Book about North Hempstead marks its 400th birthday

North Hempstead town historian Howard Kroplick at the

North Hempstead town historian Howard Kroplick at the burial sties of Montfort Cemetery in Port Washington. (Jan. 12, 2014) (Credit: Newsday / Thomas A. Ferrara)

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It was a little cold for cake and ice cream, but on a bitter January morning, North Hempstead town historian Howard Kroplick came to the beach at the very tip of Sands Point, overlooking Long Island Sound, to mark the town's 400th birthday.

Although Europeans arrived in New York Harbor as early as 1524, they had only seen the south shore of what is now Long Island.

"They thought it was a peninsula," Kroplick said.

That changed in 1614, when Dutch navigator Adriaen Block took his ship from what we now call the East River up Long Island Sound. It was probably here, at Sands Point or nearby Kings Point -- where the distance across the Sound to the mainland is less than 3 miles -- that Block first glimpsed the north shore of what he would determine was an island -- a "Lange Eylandt," as it would soon appear on maps informed by his discovery.

Kroplick has used the voyage's quadricentennial being observed this year as an opportunity to mark the history of his 53-square-mile part of Long Island with the publication of a new photo history of the town. The East Hills resident and semiretired medical communications executive said he has always had a passion for local history. When he took the volunteer position of town historian in 2012, Kroplick, 64, realized the North Hempstead story had never been told.

As the author of similar histories on the Long Island Motor Parkway and the Vanderbilt Cup races of the early 1900s, Kroplick approached the publisher of the popular "Images of America" series about a volume devoted to the history of North Hempstead. It took months of digging in the archives of local historical societies and libraries, but the book, featuring 200 photos, was published in January by Arcadia.

The historic heart of the township encompasses most of what has become known as the Gold Coast. Its approximate modern boundaries are Old Country Road to the south, Oyster Bay to the east and Queens to the west. Eleven buildings, three cemeteries, two districts and one boulder (Shelter Rock) have been designated historic landmarks in North Hempstead.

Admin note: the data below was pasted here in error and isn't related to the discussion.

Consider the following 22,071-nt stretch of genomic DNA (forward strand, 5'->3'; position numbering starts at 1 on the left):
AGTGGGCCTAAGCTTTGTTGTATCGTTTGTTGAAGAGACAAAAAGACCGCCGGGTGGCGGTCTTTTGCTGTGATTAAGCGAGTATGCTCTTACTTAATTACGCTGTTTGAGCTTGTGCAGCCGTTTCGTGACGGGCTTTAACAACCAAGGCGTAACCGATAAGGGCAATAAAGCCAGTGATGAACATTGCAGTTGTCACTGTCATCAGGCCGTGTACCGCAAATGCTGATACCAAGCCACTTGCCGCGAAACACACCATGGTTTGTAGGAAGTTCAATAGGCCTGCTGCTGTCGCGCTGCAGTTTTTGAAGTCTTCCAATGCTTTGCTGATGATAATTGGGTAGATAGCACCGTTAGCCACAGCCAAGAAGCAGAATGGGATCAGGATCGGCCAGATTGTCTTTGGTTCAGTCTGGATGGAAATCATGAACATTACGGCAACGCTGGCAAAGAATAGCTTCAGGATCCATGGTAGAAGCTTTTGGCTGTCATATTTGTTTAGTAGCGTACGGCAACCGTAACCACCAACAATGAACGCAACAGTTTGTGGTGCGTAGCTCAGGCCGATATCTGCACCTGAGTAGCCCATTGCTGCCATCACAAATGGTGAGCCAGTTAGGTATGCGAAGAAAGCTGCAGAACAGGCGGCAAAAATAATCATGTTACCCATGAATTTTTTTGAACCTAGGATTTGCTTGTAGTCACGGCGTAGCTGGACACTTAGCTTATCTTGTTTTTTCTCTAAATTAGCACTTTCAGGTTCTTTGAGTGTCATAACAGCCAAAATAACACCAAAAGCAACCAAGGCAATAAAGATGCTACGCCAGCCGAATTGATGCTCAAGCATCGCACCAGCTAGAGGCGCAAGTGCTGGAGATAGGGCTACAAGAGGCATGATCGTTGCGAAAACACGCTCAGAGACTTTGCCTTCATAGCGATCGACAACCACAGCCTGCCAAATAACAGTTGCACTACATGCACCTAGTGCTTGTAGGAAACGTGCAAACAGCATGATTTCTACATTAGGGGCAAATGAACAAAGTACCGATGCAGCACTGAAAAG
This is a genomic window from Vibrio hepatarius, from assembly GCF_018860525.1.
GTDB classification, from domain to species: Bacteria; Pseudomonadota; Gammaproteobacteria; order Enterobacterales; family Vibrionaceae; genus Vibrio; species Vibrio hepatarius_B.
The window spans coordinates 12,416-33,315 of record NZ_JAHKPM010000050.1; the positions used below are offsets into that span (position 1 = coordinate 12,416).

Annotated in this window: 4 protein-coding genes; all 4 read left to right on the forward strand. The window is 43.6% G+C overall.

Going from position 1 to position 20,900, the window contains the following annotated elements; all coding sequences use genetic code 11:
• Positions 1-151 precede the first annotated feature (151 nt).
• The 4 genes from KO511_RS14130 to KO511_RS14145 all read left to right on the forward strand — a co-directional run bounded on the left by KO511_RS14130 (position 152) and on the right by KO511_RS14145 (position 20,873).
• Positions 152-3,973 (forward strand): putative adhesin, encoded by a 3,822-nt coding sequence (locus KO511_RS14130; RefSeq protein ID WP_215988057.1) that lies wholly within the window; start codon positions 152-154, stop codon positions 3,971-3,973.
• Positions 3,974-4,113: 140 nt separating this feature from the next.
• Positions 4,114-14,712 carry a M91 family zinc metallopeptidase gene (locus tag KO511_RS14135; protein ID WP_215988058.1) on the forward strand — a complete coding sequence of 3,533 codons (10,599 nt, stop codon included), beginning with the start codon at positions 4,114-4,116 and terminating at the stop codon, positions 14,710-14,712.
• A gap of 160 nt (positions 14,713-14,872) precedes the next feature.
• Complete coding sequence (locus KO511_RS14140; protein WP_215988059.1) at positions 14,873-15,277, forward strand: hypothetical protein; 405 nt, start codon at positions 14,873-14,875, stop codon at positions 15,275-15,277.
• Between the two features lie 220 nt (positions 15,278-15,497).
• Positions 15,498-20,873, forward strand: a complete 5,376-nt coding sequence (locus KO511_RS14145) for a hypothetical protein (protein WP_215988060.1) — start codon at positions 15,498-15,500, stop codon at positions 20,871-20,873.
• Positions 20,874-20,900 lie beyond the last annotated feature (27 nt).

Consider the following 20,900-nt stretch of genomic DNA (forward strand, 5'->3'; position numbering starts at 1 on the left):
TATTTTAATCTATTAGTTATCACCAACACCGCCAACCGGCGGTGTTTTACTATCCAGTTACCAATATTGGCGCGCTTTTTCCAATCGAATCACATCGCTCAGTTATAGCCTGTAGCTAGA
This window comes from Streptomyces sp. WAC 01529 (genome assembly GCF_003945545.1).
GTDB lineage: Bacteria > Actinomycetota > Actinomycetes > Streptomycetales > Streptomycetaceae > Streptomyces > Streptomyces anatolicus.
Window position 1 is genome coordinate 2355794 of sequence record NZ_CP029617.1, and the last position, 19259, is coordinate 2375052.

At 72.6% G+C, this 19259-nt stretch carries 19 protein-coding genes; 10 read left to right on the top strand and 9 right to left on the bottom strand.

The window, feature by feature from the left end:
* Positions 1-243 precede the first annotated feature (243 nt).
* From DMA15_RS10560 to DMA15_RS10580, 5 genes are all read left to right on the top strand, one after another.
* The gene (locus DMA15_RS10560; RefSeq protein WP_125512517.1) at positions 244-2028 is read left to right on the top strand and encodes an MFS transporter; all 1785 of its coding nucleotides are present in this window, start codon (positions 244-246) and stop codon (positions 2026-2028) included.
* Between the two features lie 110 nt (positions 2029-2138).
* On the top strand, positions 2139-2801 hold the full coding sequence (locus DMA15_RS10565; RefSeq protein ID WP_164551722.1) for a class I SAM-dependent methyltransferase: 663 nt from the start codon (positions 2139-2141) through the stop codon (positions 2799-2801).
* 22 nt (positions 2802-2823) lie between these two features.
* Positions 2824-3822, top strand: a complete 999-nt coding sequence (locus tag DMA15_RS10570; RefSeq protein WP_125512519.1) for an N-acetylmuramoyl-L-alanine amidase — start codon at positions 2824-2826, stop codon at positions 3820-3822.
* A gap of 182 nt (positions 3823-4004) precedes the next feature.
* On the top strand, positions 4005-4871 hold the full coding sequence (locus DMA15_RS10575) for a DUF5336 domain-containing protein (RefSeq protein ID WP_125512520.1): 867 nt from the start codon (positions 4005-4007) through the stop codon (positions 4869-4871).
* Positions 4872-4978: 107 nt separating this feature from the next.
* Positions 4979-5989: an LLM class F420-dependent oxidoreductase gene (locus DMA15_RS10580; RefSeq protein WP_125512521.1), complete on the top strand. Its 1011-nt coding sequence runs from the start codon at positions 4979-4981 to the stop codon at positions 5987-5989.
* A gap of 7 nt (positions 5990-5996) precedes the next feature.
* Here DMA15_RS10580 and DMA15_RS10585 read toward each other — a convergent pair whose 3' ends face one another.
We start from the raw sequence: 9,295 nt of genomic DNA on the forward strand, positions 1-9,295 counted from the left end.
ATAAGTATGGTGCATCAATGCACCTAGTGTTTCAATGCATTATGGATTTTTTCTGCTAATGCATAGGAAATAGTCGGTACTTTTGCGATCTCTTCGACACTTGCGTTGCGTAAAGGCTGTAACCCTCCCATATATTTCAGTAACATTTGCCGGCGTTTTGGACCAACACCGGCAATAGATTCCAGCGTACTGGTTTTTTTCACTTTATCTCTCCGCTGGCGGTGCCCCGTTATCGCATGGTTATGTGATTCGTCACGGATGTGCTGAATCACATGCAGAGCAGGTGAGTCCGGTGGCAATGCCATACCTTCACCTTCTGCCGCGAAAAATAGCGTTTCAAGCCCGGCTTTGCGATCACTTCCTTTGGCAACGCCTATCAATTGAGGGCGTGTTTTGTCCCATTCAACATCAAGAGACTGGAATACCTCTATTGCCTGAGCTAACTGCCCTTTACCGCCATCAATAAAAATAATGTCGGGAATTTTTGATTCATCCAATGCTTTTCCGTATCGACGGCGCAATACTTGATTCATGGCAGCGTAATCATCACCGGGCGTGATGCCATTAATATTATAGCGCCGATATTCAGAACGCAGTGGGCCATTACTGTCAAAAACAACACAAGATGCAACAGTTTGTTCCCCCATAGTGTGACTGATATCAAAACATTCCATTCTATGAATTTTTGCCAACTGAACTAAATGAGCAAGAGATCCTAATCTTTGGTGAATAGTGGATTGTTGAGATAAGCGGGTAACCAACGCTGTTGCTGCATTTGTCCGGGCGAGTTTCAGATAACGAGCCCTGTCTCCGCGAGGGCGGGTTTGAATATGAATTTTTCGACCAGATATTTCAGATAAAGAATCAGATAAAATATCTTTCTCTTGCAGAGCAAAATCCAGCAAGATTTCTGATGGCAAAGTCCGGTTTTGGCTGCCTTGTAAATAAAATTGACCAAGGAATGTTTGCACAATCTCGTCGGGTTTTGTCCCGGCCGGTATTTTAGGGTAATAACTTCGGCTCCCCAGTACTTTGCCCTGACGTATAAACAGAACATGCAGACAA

Some of the places shown in the book are historic gems off the beaten path or hidden in plain sight.

 

Of aviation and revolution

The first stop after Sands Point was the nearby Sands Point Preserve, the entrance to which is marked by what appears to be the tower of a medieval castle, looming over Middle Neck Road.

"This was the architect's way of giving you a preview of what you're about to see," Kroplick said.

A short drive down the preserve road reveals Hempstead House, the 40-room castle-like mansion built in 1909 for financier Howard Gould. Later, from 1946 to 1967, it was the headquarters of the U.S. Navy's Special Services Division, which used the incongruous setting of a mock medieval fortress to develop new electronic weapons systems. Today it is owned by Nassau County and used for special events.

The next stop leads south down the promontory once known as Cow Neck into Port Washington. Kroplick guides his car into a parking lot off Shore Road overlooking Manhasset Bay.

"The first commercial transatlantic flight was right here," he declared.

In the middle of a bay? Yes.

The famous Pan Am Boeing 314 Clipper -- one of the massive "flying boats" that pioneered commercial aviation -- flew from Long Island in June 1939, transporting 22 passengers from Port Washington to Marseilles, France.

Just west of the bay, on Port Washington's Main Street, Kroplick stopped. "Look," he said, flipping to a photo in his book that was taken of this same block more than a century ago. "It really hasn't changed." And he's right: The building that once housed the Bank of North Hempstead is now a shish kebab restaurant, and no one was going to a yoga studio here in 1909, but architecturally, this piece of Port Washington has been preserved in time.